"Your siblings are drinking wine."
Translation:Twoje rodzeństwo pije wino.
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When assurting value it must be compared to somethig. Thus, it is understood that for most non Polish speakers- Polish is a tricky language to master. In depths why not try to break up the logic through self defieting retoric: given that most of the world does not speak Polish or Czech, The Polish language is rather hard to learn (compared to most people).
I know it is pedantic (in the extreme) but 'sibling' is a gerundive. It is derived from Old English, and does not have a plural form because it describes a relationship (like rodenstwo?). I realise that over the past 30 years it has increasingly been used as a noun, but this loses some of the flavour of the word. My brother is my sibling. My brothers and my sisters are my sibling. My sibling are my close blood relatives. But I do realise that I am a dying breed. Rant over.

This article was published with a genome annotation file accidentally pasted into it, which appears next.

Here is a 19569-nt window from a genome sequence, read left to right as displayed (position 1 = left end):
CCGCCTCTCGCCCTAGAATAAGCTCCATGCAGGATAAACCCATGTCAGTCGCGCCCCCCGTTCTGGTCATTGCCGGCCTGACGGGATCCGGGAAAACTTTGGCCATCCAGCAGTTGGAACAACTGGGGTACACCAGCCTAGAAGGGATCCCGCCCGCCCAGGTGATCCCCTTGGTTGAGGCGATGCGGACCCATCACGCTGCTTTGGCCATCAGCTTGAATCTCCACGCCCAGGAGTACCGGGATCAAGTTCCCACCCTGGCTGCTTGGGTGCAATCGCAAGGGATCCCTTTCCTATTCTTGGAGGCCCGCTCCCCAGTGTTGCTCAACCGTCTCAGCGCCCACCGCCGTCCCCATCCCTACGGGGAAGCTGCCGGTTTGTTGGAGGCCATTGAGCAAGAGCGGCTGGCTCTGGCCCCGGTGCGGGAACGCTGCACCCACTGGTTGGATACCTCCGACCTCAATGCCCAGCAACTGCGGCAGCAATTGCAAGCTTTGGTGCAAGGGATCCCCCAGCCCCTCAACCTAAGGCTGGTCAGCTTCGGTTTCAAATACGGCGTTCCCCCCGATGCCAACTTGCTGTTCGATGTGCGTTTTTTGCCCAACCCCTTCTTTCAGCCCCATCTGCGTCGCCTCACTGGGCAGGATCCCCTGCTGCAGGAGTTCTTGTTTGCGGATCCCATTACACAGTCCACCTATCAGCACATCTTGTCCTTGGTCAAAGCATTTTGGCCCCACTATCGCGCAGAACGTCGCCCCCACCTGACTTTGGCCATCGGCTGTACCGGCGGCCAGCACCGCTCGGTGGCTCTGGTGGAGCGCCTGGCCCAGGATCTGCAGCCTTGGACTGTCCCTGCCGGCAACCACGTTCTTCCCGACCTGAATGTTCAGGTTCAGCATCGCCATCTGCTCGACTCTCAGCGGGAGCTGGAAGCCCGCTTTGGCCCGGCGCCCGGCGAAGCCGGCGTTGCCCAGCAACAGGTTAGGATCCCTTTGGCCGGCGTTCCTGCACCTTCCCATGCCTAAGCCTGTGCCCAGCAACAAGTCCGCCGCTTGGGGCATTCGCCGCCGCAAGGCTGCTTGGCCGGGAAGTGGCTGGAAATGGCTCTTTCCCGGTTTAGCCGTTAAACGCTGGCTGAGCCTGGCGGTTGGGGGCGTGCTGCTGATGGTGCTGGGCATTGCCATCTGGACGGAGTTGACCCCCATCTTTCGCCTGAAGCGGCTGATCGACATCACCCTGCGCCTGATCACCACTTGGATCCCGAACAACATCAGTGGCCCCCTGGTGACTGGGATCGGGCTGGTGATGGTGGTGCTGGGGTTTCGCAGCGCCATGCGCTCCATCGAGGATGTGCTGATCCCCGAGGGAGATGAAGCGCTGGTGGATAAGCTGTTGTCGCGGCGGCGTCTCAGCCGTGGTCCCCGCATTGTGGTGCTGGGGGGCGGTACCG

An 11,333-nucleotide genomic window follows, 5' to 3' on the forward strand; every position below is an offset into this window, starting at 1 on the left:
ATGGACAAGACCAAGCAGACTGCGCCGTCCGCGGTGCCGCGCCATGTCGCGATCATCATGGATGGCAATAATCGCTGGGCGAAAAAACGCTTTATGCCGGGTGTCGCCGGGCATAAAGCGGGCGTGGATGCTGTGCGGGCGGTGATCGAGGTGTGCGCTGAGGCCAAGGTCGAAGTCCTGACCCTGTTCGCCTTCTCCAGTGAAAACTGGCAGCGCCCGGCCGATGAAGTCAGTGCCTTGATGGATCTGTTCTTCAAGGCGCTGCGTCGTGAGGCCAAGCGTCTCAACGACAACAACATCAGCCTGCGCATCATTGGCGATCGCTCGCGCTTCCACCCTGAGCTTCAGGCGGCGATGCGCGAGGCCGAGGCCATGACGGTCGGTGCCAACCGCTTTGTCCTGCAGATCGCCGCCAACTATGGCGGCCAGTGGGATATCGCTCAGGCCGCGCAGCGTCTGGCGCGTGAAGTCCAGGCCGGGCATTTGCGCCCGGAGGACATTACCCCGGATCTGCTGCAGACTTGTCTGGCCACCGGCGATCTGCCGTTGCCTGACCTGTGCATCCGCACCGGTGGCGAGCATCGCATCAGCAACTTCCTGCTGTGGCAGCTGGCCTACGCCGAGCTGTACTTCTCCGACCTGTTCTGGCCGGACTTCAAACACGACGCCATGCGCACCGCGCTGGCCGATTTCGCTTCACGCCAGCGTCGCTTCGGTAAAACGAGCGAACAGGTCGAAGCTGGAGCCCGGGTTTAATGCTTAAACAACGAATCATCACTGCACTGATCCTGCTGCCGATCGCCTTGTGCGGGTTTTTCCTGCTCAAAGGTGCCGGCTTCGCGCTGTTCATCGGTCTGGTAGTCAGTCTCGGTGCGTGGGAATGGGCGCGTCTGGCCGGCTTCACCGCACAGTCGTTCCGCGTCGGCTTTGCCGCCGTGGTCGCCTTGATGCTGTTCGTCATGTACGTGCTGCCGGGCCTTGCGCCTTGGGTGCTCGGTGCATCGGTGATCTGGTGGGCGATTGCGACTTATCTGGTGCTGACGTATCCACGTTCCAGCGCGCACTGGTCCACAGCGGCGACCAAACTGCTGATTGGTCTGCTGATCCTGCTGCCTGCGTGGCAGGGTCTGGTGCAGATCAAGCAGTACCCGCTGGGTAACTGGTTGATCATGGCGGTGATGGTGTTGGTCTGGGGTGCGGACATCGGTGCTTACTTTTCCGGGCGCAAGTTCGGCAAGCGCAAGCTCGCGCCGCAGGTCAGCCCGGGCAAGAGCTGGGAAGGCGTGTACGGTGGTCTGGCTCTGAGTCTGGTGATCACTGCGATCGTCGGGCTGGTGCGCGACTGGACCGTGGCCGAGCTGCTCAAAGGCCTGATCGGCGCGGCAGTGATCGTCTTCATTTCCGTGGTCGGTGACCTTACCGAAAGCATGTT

You are technically right, although for example Wiktionary doesn't even take plural into consideration. But "rodzeństwo" may refer both to "one brother" and "seven sisters and five brothers". It's rather a collective noun. And usually it's the plural brothers/sisters interpretation, because otherwise it's easier to just say "siostra/brat" and not "rodzeństwo".
"winoem" is not a word, "winem" is probably what you meant, but that's Instrumental. It would work for let's say "butelka z winem" (literally "a bottle with wine", more natural English "a wine bottle"), or maybe "Ten napój jest winem" (This beverage is a wine).
But for the direct object, most verbs take Accusative (and sometimes Genitive), and the Accusative of "wino" is still "wino". That is true for any neuter singular noun.